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[QUOTE=Lance0204;3041174] the way i see it, i either meet someone in the "real world" or i won't. the past few weeks i've actually gotten out of the house and met ome people in dance classes. i'm pretty good at it and i pretty much interact with all the women there. the goal is not necessarily to date anyone there but to expand my comfort zone. its hard finding a balance between not trying and "putting myself in position"..especially with your family reminding you that you're single. if people would just live and let live...:rolleyes:[/QUOTE]

Lance, you are right indeed! Dance classes sound as though they really work for you, because you enjoy them anyway and you get on with the other people there. Yes do expand your comfort zone!

Otherwise, why do people think they are doing you some sort of service if they project their own miserable dread of solitude on to you :rolleyes: because of some ill-founded assumption that if they don’t, you ‘might be sorry later’?

I actually wrote a lot of this when I finally got round to responding to your previous post, but didn’t think I could post everything at once.

I really think I did suffer from being force-fed stuff about relationships. I grew up not caring greatly, although I assumed I’d meet someone in time. But I was in no hurry. This horrified friends! I suffered remarks like: ‘You don’t want to be left on the shelf!’ If I thought for myself I was greeted with the cliché: ‘You’ll regret it later!’ How did people presume to know what someone else might regret later?

So I am supposed to have produced some children I didn’t want on the very shaky grounds that people whom I’ve met from time to time assume I would be sorry if I didn’t! I was not supposed to answer that I could be sorry if I did have them! Not only do I have the right to decide this for myself, but even rapists and murderers have mothers who may well wish they’d never bothered!

Eventually I yielded to the pressure to seek marriage. You could see the casual acquaintances breathing a sigh of relief. ‘Oh, good! She’ll be happy now!’ Yet it was just the start of making myself utterly miserable because of a problem not acknowledged to exist.

The only part of this misery that I believe stemmed from inside myself came in my mid twenties when my young brother got married, yet I’d never even had a boyfriend, so I felt very lonely and sidelined within the family.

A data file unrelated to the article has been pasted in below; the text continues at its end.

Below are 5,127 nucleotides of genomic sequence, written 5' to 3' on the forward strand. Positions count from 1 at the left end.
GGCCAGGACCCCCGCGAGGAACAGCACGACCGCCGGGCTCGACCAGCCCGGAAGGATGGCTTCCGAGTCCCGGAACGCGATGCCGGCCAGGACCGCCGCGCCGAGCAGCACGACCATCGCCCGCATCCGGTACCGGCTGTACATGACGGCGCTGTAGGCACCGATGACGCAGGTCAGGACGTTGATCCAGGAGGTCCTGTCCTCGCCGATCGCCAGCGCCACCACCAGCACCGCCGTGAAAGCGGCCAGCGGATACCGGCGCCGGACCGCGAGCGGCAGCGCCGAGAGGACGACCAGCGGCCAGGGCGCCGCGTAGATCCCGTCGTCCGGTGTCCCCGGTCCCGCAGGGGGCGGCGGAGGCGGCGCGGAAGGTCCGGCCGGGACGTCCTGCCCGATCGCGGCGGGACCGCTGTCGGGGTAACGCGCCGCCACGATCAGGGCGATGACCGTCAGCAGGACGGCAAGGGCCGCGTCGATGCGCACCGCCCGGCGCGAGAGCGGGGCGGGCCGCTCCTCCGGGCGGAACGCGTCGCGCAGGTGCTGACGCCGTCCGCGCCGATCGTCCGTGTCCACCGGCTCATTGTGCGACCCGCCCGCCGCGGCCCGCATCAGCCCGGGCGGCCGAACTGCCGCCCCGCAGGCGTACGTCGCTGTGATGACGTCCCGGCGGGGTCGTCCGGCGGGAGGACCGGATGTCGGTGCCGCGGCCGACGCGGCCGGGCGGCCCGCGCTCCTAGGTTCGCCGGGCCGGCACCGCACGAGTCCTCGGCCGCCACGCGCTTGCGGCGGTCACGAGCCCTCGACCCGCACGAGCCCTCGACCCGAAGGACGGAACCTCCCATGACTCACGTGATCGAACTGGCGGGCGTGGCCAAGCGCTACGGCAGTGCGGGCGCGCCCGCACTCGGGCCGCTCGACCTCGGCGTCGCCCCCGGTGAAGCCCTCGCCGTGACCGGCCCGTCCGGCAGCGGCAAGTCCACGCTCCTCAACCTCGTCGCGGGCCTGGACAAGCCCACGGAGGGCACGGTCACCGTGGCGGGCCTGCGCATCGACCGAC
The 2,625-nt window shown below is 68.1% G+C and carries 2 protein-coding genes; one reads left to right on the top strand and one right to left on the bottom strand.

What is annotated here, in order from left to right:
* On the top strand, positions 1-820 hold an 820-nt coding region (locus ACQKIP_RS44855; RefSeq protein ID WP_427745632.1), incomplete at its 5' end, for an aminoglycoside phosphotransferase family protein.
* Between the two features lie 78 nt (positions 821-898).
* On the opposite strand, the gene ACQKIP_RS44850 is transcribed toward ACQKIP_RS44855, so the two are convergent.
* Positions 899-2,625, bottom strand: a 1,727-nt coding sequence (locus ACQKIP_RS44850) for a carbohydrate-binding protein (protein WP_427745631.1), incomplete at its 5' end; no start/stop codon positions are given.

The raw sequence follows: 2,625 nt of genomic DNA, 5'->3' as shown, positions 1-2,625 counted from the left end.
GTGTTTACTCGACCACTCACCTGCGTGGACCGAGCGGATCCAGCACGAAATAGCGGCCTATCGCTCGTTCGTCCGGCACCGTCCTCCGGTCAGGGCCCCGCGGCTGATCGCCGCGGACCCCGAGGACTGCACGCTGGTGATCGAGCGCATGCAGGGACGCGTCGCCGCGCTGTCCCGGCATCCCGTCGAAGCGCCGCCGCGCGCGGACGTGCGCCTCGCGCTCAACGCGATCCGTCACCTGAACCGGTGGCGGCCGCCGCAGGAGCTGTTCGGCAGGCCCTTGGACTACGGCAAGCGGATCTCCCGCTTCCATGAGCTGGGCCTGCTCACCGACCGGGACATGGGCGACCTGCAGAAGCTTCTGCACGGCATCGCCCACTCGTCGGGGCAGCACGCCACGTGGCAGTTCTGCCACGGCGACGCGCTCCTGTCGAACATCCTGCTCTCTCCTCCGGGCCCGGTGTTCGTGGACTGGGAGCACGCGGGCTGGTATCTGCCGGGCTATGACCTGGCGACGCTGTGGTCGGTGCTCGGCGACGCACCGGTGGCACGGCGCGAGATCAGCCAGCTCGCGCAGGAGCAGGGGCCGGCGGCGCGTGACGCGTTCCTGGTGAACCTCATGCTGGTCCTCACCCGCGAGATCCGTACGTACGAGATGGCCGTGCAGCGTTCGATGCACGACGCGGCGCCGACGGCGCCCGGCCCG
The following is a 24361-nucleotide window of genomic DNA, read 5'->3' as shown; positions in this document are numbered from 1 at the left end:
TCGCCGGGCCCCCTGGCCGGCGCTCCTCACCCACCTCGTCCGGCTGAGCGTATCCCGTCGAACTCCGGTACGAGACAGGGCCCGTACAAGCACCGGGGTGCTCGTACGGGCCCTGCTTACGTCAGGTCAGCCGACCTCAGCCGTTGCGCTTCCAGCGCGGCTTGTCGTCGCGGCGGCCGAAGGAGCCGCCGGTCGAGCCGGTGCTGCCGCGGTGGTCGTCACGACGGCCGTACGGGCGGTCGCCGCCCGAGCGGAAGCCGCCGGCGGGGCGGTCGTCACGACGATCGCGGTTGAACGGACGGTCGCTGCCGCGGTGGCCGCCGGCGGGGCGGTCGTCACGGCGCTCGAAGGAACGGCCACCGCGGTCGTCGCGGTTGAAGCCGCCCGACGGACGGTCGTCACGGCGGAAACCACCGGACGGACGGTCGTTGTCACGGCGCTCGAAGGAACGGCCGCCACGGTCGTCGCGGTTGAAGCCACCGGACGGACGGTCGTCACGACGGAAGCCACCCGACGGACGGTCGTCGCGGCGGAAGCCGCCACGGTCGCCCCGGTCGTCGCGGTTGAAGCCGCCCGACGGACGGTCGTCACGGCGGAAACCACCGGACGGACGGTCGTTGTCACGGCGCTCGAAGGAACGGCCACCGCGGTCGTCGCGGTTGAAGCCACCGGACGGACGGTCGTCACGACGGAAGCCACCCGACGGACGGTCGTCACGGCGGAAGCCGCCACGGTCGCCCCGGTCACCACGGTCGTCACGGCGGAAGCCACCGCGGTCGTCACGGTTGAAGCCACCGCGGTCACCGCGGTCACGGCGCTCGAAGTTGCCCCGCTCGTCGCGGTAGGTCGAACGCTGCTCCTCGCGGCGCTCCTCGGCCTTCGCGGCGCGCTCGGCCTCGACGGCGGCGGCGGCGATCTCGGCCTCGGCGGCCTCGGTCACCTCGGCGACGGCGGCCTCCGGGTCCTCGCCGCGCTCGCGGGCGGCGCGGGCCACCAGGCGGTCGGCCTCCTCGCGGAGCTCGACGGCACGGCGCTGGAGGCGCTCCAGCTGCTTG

After years of the dating agencies, I eventually came to decide happiness was valuing what I had, not hankering after what I hadn’t got, and all the miserable pressure stated again!

The deepest need I ever felt was firstly when I was in trauma, but how could I attract anyone then? (There was one guy, but he was a real heavyweight who’d been abused himself and I think he planned to lean on me before I’d even been able to sort myself out. He refused to let me cheer up when I needed to!)

More to the point, there was the wonderful man whose intervention in my trauma was so effective that I always think: ‘He gave me back my life!’ And I think what life means, how beautiful it is, and how much I had wanted to die sooner than suffer as I had before. So even now, ten years later, I weep tears of intense gratitude. That did indeed make me think what a relationship could be like. I felt extreme sorrow that I had never even slept one night with a lover! But he turned out to be married and it was a long hard road to meeting the one man who did love me for a few years, so those feelings were resolved.

So sometimes the need for a partner is real, but I feel so much of it is artificially created by society, and it makes people miserable in two different ways.

Either they are urged to marry someone they could have lived without and regret it later. Or they are not allowed to adjust happily to being single. And why exactly does a soulmate have to turn up while you are young? Surely if this is going to happen, it can be at any age! So…family and friends urge you into the arms of Miss Wrong, saying: ‘Ah, he’ll be happy now!’ Then some years later you meet Miss Right, but you’ve complicated the issue with a messy painful divorce!

My best friend, who has been married twice, complains about people who tell her that women who have no children must be selfish! Yet her reasons make perfect sense! Her first marriage was so abusive there was no way she was going to subject a child to a violent father! When she married her second husband, he already had three children for her to mother, and, since raising them was costing an arm and a leg, there simply wasn’t enough money to give a fourth child a satisfactory upbringing.

Of course I have to endure the accusation of selfishness, but surely all I am doing is preventing other people from being selfish to me? A favourite ploy of these dating agency men is to explain that we will do everything for each other because that is the only way to experience True Happiness! Hmm! I suspect that they mean I can only achieve True Happiness by waiting on them hand and foot, while their part in True Happiness is to sit back and make sure I get on with it!

Oh, and thoughts like that are criticised as ‘cynical’! I am, of course, only supposed to think what I am told to think! :rolleyes:

I know exactly why I have never wanted children…Another day…. I’ve been at the computer so long!





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